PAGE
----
Why J.P. Morgan sees more upside for the Telstra share price
Telstra continues to be liked by investment banks – with many seeing more upside on the horizon.
Telstra share price: the thesis & situation
Telstra’s dominance in the Australian telecommunications market, its network advantage and strong brand presence all stand as key positives for the blue-chip telco.
That’s not to say analysts are oblivious to the headwinds facing the sector at large: the NBN in particular has put pressure on Telstra’s margins and the potential for disruption in Australia’s mobile market remains.
Indeed, the NBN’s rollout of Australia’s national broadband network has proven controversial among some in corporate Australia. It was likely the margin pressure noted above that contributed to recent comments from Telstra’s chairman – John Mullen – that:
‘It seems inequitable that the NBN can now move outside its mandate and sell directly to our customers, but RSPs have to stay within their mandate and cannot sell to the NBN’s own protected market in return, due to regulations which prevent retail providers investing in fixed line infrastructure to provide consumer services.’
Broad risks aside – given Australia’s currently tepid economic growth, Telstra’s continued dominance as a telecommunications power-house and without another significant player in the mobile market – the US$432bn investment bank, J.P. Morgan, remains bullish on Telstra’s prospects.
The telco’s market leadership in the 5G space as well as an attractive valuation is also appealing to the investment bank.
This rollout of 5G is anticipated to be the next driver of growth for the company – says Telstra’s CEO.
In line with this and as part of a recent research report, J.P. Morgan’s has remained overweight the blue-chip telco – continuing to see upside potential – with a June CY20 share price target of $4.25.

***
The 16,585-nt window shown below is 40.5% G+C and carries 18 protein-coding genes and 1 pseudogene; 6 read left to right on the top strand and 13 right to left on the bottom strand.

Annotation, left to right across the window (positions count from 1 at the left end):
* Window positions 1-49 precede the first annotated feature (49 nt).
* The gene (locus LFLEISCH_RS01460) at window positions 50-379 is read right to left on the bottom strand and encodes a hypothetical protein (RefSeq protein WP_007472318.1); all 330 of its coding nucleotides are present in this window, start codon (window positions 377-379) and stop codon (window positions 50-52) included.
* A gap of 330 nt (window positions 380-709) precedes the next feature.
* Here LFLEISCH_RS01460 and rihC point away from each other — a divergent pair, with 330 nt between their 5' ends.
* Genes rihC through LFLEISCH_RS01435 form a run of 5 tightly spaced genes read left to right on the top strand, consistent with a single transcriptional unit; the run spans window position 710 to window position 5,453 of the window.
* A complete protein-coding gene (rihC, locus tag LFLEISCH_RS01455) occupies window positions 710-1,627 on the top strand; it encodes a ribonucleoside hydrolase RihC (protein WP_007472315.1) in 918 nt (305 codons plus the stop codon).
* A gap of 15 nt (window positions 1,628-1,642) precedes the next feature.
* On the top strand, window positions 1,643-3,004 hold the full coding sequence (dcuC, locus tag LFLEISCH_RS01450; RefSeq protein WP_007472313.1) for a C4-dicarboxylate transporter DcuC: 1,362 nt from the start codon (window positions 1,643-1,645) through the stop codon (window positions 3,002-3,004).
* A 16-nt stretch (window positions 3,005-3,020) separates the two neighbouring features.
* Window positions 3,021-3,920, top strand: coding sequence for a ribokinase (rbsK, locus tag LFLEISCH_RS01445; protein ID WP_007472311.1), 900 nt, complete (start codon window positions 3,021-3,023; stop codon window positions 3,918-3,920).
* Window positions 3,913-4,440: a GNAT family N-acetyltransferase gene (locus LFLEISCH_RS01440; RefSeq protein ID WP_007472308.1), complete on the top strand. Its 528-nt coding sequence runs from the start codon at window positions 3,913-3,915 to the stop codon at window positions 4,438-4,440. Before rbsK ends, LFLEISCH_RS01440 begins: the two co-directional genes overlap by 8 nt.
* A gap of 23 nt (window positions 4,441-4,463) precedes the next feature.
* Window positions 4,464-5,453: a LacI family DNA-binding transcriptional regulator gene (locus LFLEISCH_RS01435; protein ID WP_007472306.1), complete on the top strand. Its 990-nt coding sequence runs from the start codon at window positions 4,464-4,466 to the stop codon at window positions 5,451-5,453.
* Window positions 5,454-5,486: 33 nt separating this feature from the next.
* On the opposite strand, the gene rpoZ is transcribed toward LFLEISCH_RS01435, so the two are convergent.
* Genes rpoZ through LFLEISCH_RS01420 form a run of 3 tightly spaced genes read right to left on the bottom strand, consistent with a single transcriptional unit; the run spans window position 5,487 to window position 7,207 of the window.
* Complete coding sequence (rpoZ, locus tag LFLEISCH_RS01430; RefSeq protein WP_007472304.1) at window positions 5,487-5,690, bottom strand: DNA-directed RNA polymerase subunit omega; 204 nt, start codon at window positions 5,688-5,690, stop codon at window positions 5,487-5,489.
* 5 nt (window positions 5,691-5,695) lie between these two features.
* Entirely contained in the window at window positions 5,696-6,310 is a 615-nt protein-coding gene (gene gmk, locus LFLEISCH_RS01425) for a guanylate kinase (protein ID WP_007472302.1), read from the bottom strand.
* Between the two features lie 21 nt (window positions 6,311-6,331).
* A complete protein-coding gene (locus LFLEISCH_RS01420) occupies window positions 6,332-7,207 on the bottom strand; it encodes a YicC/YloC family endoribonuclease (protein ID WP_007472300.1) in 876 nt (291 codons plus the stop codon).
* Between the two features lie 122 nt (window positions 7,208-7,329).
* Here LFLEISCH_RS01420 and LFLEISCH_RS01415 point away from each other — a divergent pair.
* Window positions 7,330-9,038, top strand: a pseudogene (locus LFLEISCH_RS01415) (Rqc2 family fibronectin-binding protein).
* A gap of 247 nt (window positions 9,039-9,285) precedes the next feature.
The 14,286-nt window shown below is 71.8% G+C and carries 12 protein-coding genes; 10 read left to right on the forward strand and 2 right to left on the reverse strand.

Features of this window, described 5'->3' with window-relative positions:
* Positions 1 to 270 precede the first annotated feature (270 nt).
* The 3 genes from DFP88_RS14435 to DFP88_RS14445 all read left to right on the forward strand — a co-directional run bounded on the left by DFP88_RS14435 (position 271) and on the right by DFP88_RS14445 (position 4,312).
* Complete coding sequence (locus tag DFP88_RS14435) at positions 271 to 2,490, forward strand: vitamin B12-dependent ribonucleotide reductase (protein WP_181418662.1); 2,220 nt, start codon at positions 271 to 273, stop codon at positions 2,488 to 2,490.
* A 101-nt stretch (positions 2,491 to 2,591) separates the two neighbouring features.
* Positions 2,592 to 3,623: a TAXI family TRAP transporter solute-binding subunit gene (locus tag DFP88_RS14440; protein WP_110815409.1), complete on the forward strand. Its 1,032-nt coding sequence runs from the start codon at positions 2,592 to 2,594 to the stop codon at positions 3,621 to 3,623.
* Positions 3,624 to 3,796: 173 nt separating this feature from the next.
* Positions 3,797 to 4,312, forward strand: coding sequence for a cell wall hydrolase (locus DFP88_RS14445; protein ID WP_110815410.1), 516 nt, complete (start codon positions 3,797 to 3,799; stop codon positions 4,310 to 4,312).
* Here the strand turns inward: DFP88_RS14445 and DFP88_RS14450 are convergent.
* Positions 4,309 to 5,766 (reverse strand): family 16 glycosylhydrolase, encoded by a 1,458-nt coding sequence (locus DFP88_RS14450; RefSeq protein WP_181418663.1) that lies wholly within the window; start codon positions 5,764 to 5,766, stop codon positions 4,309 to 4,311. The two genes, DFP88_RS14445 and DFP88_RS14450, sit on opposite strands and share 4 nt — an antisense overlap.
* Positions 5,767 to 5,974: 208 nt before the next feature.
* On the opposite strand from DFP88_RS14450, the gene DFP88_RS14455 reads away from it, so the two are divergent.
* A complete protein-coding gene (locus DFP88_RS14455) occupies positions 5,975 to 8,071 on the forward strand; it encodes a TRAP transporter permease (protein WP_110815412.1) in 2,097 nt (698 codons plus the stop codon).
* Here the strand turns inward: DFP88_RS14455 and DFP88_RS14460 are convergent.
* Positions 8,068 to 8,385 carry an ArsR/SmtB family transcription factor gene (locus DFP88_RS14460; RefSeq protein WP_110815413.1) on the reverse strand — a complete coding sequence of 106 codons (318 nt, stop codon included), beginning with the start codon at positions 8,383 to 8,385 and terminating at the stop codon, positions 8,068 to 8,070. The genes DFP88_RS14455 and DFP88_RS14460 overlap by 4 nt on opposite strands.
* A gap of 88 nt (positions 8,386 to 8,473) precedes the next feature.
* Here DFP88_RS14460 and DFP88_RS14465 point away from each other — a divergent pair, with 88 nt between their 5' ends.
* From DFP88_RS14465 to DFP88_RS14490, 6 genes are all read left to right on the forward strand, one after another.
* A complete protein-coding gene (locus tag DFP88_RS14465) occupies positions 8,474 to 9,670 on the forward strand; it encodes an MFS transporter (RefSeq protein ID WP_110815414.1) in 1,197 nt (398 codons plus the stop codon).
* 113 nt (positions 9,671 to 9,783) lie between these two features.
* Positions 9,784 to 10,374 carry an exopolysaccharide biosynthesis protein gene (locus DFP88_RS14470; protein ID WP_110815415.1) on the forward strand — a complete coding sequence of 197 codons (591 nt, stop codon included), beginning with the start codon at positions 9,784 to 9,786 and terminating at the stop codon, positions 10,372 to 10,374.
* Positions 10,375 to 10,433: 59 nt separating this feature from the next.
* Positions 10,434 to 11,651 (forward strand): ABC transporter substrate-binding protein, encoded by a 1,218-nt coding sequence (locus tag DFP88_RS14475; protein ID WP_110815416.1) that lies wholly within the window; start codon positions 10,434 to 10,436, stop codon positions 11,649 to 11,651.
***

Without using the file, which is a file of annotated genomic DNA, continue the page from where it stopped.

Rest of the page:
At Telstra’s (ASX: TLS) last traded share price on Thursday of $3.69, this price target would imply potential upside of around 15% – not including dividends.
Telstra share price: the risks
J.P. Morgan’s risk assessment for Telstra is an intriguing one. Taking a slight broker detour, it is Morgan Stanley for example, that believes the near-term worst case for the Telstra share price would be for the TPG-Vodafone merger – currently being decided over by Justice John Middleton – to be approved.
J.P. Morgan sees it the other way around: in fact, J.P. analysts believe that the TPG-Vodafone merger being approved actually ranks as a positive for Telstra. According to the investment bank this is because it means there would no longer be the potential for another aggressive player in Australia's mobile market.
Interestingly and on the other hand, the investment bank does note that the approval of the TPG-Vodafone merger would create a more fierce combined-competitor, with a stronger balance sheet.
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